“No I didn’t know that.” No more oddball star facts from you, missy, he then thought. He had to get these accounting numbers to Casey One Hole by tomorrow morning. And Philip’s sure he’d bug him about them all the time they were playing golf later on today. He always had to let him win, especially on that prized par 3 hole on the back 9 — the origin of his nickname. He learned that the hard way.
The kid relented. “Oh all right,” she said, putting down the book and heading for the door. “I’ll go find my *new friend* Anorexia.”
Good kid, Philip Strevor thinks again. But the crazies are now sitting at a table in the opposite corner of the building. How’d *that* happen? What’s going on?”
Almost the instant the doors shut behind his kid, more knocks, larger but softer. “Dearest?”
Oh God, Philip thinks. My mother. What does *she* want?
“What’s this trash you’re reading, Philip? ‘Celestial Handbook’? I bet it’s a celestial handbook.”
“That *trash* is what you gave your granddaughter 2 Christmas’ back. The one she still can’t put down even now.”
“Oh.” She scrutinized the cover more closely, then drew back. “Well it’s good for her to read. Keeps her out of the alleys. Where is she anyway? Wanisa said it’s your turn to keep her.” Philip feels the noose tightening around his neck. Might as well say “cut here”. Oh wait… it does.
“Mom, I’m *so* busy. Can we talk later?”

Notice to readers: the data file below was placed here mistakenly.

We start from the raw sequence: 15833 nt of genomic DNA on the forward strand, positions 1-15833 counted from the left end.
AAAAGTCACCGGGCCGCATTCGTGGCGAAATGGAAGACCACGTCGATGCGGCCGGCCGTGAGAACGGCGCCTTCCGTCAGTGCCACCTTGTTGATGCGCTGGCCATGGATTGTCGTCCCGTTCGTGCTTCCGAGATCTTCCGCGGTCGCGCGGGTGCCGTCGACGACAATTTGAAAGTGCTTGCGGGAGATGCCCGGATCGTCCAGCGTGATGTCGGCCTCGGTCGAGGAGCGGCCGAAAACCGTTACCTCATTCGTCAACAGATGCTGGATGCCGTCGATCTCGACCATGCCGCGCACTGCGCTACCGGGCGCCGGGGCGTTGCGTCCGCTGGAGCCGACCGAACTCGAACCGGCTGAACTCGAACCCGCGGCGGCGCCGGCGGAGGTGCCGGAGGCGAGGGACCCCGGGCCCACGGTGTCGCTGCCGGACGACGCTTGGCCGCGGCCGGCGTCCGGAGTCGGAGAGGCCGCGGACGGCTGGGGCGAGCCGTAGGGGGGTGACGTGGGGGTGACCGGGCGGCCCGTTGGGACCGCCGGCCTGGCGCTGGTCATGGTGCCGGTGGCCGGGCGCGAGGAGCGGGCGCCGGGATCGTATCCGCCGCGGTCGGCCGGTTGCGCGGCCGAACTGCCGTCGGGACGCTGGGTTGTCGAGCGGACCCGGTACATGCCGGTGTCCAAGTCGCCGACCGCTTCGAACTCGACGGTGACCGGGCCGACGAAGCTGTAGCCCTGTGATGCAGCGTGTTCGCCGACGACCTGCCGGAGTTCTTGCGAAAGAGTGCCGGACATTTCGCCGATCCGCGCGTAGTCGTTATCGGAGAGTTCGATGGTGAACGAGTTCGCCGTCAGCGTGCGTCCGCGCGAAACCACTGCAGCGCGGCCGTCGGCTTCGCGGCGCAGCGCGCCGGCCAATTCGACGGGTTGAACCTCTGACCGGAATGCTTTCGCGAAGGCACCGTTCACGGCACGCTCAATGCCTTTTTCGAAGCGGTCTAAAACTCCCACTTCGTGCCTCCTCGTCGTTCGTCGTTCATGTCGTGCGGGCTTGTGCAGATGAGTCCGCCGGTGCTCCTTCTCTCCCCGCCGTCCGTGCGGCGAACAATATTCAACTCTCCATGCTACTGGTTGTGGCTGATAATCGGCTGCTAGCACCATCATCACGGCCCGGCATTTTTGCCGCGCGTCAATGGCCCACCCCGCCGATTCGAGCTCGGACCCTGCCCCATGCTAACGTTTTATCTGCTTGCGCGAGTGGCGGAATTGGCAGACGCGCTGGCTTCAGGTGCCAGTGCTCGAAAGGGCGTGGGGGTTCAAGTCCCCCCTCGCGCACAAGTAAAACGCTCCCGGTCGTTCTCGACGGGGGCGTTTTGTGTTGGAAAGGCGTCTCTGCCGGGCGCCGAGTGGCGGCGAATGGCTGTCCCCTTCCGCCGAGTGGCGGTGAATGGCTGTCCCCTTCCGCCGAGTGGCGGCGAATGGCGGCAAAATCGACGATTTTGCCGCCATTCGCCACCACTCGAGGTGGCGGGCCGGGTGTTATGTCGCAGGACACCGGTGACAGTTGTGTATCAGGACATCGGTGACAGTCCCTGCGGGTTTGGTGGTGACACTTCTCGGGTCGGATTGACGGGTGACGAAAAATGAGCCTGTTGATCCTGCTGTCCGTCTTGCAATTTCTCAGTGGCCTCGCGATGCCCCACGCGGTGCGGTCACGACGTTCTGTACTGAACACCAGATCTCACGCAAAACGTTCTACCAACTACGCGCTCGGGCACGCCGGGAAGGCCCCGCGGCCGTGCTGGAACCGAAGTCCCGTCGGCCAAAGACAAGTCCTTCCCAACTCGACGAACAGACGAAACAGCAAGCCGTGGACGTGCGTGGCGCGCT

“Not until you tell me where Poodles is.” Poodles is (June’s) pet name for her granddaughter.”
“Okay, okay, just to get you off my back. Yes, she’s in the alleyway, but she’s supervised. Her new friend who just happens to be *13* is back there with her.”
“Have you checked? Did you follow her out to make sure her friend met up with her?”
“You should have run smack into Bug before you came in.” Bug was Philip Strevor’s pet name for his daughter. He then thought of the spooky trio that switched corners of the building. “*Did* you run into her?”
His mother disappeared. His wife took her place.
“Philip we need to talk. It’s about Casey One Hole. Yankton.”
He wakes up in his ersatz observatory. “Yankton?”
“The sugar house on the corner of William Street and Duane Street in lower Manhattan was used as a prison by occupying British forces during the American Revolutionary War,” states old-time cop Ricky Bendicky, originally from East Bennington. “Out of 2,600 prisoners of war captured during the Battle of Fort Washington in November 1776, 1,900 would die in the following months at makeshift prisons. At least 17,500 are estimated to have perished under substandard conditions of such sugar houses and British prison ships over the course of the war, more than double that of casualties from battle.”
“When did it become the police station?” asks rookie cop George Carver Washington, Gaffer George as his fellow officers had started calling him after he accidentally shot himself in the arse last Thursday.